The cartoon that shocked Prime Minister Churchill
by Draper Hill
From July 1949 until May 1958, Leslie Illingworth was responsible for drawing over ninety percent of the political cartoons that appeared in Punch. Under the editorship of E.V. Knox (1932 to 1949), Illingworth had been allowed some latitude for controversy in his cartoons. Under Kenneth Bird (1949 to 1952) conspicuous progress in design was not matched by editorial pluck. Illingworth was thus increasingly restricted to statements of fact and the journal’s note became more muffled. The General Election of 1950 found Punch hanging uncertainly betwixt parties, a conservative journal in tentative search of socialist readers. Illingworth was called upon to stay well above the issues and personalities. When Kenneth Bird retired as Editor, Malcolm Muggeridge succeeded him. It is safe to say the proprietors were getting more than they bargained for. During five controversial years under his direction, Punch became more pointed, relevant, and audacious than it had been since the early, radical days of Douglas Jerrold and John Leech. No longer was the cartoon apt to dangle from a tenuous snippet of news. The practice of pairing the cartoon with a signed piece began on January 21 1953.
The question of Prime Minister Churchill’s retirement was raised gently in a cartoon of March 4 1953, and somewhat less tactfully another seven months later. (Alexander at Babylon being pressed by his officers to appoint a successor, October 7th).
According to Claud Cockburn, a colleague and friend, Muggeridge was seeking a new market for satire and saw that "the prerequisite for success was to make a loud nasty noise of the kind nobody associated with Punch." Cockburn met Muggeridge at the station in Limerick in late January 1954. "As he sprang from the train [he] remarked with profound satisfaction that the issue of the magazine he had just sent to the press was ‘likely to get us all in a lot more hot water.’" This was the number of February 3rd, with an Illingworth drawing of the Prime Minister, listless at his desk, the face registering unmistakable effects of a partial paralysis he had suffered the preceding summer, the bookcase of his writings full, and closed. The caption was taken from Psalm 114: Man goeth forth unto his work and to his labour until the evening. On the opposite page to the cartoon, In an accompanying editorial, A Story Without an Ending, Muggeridge ostensibly traced the decline of a Byzantine ruler, Bellarius: ‘By this time he had reached an advanced age and might have been expected to settle down to an honourable retirement… Instead he clung to power with tenacious intensity. His splendid faculties... began to falter. The spectacle of him thus clutching wearily at all the appurtenances and responsibilities of an authority he could no longer fully exercise was to his admirers infinitely sorrowful, and to his enemies infinitely derisory.’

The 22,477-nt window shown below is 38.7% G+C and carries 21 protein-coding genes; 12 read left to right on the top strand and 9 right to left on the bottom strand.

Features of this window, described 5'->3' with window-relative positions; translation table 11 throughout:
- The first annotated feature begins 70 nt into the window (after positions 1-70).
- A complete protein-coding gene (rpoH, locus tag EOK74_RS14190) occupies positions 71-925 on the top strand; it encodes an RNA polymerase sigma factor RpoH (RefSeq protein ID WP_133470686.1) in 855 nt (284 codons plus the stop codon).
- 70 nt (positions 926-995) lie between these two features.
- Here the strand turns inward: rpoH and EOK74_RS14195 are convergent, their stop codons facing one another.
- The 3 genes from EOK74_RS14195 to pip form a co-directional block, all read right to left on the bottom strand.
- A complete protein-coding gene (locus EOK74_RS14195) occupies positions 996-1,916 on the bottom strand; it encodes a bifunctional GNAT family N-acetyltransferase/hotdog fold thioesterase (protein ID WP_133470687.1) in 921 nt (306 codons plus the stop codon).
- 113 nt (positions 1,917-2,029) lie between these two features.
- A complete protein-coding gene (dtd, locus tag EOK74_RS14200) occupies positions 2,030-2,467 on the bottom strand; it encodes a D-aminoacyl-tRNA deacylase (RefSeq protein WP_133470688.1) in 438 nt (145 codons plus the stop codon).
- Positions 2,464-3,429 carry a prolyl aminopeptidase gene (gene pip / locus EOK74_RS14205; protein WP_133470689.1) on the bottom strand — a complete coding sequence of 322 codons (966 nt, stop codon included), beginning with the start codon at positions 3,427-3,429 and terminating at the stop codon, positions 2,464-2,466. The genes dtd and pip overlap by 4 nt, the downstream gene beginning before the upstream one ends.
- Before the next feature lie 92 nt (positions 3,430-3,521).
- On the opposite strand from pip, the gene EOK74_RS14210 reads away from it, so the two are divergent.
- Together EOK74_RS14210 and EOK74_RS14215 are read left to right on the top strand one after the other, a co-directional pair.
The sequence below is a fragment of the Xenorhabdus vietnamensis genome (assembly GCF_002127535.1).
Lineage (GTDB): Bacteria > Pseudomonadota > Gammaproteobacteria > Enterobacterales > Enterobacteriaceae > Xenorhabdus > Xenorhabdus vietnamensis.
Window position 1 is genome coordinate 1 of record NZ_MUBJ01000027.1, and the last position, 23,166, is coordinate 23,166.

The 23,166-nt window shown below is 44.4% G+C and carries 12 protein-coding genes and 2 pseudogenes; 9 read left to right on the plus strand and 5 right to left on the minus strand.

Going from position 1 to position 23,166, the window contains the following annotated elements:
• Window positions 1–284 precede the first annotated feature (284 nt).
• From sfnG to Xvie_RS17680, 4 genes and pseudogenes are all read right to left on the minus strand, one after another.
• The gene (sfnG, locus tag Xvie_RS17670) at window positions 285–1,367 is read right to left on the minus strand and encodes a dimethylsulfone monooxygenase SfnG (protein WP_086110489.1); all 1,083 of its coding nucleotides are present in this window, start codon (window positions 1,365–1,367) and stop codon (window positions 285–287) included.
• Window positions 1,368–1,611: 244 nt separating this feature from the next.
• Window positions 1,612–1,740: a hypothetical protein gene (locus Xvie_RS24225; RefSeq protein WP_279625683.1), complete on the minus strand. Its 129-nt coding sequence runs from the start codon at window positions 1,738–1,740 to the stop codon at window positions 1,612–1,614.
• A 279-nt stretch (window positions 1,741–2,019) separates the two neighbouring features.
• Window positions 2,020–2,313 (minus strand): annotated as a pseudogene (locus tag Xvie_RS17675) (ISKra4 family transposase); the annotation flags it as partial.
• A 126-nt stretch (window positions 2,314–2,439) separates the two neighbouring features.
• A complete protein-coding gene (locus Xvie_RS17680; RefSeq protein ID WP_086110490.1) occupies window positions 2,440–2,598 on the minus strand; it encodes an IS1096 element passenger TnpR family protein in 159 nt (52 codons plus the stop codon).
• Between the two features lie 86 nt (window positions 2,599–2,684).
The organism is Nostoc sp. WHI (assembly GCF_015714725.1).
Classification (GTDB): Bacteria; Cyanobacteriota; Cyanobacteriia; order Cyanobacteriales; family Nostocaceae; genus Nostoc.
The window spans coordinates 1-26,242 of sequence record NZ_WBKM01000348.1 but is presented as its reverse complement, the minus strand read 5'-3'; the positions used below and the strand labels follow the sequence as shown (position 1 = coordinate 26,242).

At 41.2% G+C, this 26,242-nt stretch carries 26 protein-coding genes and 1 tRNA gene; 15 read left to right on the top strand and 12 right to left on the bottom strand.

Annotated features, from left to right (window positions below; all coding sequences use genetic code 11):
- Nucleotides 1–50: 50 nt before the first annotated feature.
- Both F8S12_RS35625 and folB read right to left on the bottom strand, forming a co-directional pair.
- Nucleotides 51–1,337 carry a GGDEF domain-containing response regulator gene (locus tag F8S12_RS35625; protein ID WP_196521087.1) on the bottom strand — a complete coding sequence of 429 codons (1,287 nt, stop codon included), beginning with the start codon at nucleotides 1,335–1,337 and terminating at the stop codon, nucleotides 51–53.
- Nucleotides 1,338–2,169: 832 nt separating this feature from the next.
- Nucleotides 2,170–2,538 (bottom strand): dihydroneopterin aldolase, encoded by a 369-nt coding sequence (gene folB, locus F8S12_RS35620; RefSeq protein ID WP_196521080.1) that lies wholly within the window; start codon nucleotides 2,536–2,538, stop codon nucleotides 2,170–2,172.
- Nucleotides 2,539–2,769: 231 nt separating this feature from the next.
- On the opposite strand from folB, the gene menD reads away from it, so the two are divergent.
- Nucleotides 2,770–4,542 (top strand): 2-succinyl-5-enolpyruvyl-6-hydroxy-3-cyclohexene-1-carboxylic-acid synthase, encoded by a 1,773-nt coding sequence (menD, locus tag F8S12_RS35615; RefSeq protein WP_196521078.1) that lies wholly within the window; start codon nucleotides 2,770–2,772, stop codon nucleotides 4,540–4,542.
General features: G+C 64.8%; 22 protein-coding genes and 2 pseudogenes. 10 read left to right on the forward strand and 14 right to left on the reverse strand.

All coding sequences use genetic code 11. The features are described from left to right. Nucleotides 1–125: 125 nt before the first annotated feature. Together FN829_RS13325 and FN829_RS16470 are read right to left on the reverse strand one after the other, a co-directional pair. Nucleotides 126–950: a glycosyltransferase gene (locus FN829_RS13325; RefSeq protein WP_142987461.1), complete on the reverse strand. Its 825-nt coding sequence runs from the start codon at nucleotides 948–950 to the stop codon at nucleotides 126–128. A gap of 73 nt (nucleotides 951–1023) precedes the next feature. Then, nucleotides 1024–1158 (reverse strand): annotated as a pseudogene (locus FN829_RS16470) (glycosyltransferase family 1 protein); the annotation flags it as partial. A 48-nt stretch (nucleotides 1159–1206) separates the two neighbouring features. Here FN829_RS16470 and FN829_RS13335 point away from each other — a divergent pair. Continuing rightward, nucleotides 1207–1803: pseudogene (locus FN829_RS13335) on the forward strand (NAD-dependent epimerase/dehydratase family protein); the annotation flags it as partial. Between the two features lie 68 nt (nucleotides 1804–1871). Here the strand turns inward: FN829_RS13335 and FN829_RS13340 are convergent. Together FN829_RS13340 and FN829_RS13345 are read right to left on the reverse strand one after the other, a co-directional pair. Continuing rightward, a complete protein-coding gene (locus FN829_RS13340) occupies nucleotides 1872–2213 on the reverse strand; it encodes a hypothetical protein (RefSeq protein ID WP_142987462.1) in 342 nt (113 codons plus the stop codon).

Churchill was bitterly hurt by the cartoon: "Yes, there’s malice in it. Look at my hands - I have beautiful hands… Punch goes everywhere. I shall have to retire if this sort of thing goes on.’ Churchill’s doctor, Lord Moran, was also shocked by what he considered a vicious caricature of the Prime Minister: "There was something un-English in this savage attack on his [Churchill] failing powers. The eyes were dull and lifeless. There was no tone in the flaccid muscles; the jowl sagged. It was the expressionless mask of extreme old age."
According to Cockburn, "It had, immediately, the desired effect. Leading conservative publicists and politicians howled with rage, helping with their din to notify one and all that Britain had something new in the way of magazines. Inevitably a cartoon of this kind – a kind that, in relation to the Grand Old Man, had been taboo for years – produced a little friction and head-shaking even inside the office." Muggeridge later recalled that "Perhaps the biggest row [with the proprietors] came over a cartoon of Churchill… suggesting that it was time he went. This was so obviously true, had been so frequently remarked, especially among Churchill’s closest associates, that it infuriated everyone. It was rumoured that after the publication of the cartoon in Punch, Muggeridge became well known in Churchill circles as ‘Buggeridge’. Angry letters poured in." One of these letters of complaint was from Christopher Soames, in defence of his father-in-law as Churchill later recalled: "Christopher wrote to that awful fellow, Muggeridge. He knows him, lives in his neighbourhood. Muggeridge wrote back saying that he was a journalist. If he held opinions, he must express them; said that he was one of my greatest admirers, but that I was no longer up to the job."
Punch historian R. Price classified the cartoon among the editor’s "calculated exhibitions of what die-hard readers considered bad taste" and reported that it cost the magazine "a number of regular, inherited readers". He also felt that the venture showed that Punch was once again "a claimant for power". Circulation improved, advertising declined. Muggeridge and Mr Punch finally parted company at the end of 1957. Illingworth suspended his association five months later and, except for a pair of non-political double pages in 1959, did not appear for four years.